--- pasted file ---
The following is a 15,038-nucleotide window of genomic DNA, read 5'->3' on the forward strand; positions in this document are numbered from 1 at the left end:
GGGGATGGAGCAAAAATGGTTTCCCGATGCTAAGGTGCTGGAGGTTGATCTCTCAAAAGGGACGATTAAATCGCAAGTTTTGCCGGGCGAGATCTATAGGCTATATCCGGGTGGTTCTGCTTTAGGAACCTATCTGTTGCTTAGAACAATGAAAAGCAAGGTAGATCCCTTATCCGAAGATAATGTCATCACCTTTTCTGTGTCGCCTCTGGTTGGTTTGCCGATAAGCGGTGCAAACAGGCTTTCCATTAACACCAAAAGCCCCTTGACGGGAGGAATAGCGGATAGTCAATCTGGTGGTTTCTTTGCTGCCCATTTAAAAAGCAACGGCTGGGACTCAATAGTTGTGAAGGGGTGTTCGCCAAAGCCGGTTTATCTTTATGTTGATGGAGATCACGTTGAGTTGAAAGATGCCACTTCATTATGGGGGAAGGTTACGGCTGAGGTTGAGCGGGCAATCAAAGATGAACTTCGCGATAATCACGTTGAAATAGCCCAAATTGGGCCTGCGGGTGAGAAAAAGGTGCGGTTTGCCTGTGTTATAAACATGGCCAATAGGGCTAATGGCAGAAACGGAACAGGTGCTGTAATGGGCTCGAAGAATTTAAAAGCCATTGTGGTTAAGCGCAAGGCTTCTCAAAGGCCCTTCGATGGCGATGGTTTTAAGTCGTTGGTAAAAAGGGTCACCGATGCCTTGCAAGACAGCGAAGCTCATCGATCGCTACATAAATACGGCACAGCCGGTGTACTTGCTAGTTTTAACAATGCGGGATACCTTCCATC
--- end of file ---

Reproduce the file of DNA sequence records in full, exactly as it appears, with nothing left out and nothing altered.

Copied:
The following is a 15,038-nucleotide window of genomic DNA, read 5'->3' on the forward strand; positions in this document are numbered from 1 at the left end:
GGGGATGGAGCAAAAATGGTTTCCCGATGCTAAGGTGCTGGAGGTTGATCTCTCAAAAGGGACGATTAAATCGCAAGTTTTGCCGGGCGAGATCTATAGGCTATATCCGGGTGGTTCTGCTTTAGGAACCTATCTGTTGCTTAGAACAATGAAAAGCAAGGTAGATCCCTTATCCGAAGATAATGTCATCACCTTTTCTGTGTCGCCTCTGGTTGGTTTGCCGATAAGCGGTGCAAACAGGCTTTCCATTAACACCAAAAGCCCCTTGACGGGAGGAATAGCGGATAGTCAATCTGGTGGTTTCTTTGCTGCCCATTTAAAAAGCAACGGCTGGGACTCAATAGTTGTGAAGGGGTGTTCGCCAAAGCCGGTTTATCTTTATGTTGATGGAGATCACGTTGAGTTGAAAGATGCCACTTCATTATGGGGGAAGGTTACGGCTGAGGTTGAGCGGGCAATCAAAGATGAACTTCGCGATAATCACGTTGAAATAGCCCAAATTGGGCCTGCGGGTGAGAAAAAGGTGCGGTTTGCCTGTGTTATAAACATGGCCAATAGGGCTAATGGCAGAAACGGAACAGGTGCTGTAATGGGCTCGAAGAATTTAAAAGCCATTGTGGTTAAGCGCAAGGCTTCTCAAAGGCCCTTCGATGGCGATGGTTTTAAGTCGTTGGTAAAAAGGGTCACCGATGCCTTGCAAGACAGCGAAGCTCATCGATCGCTACATAAATACGGCACAGCCGGTGTACTTGCTAGTTTTAACAATGCGGGATACCTTCCATC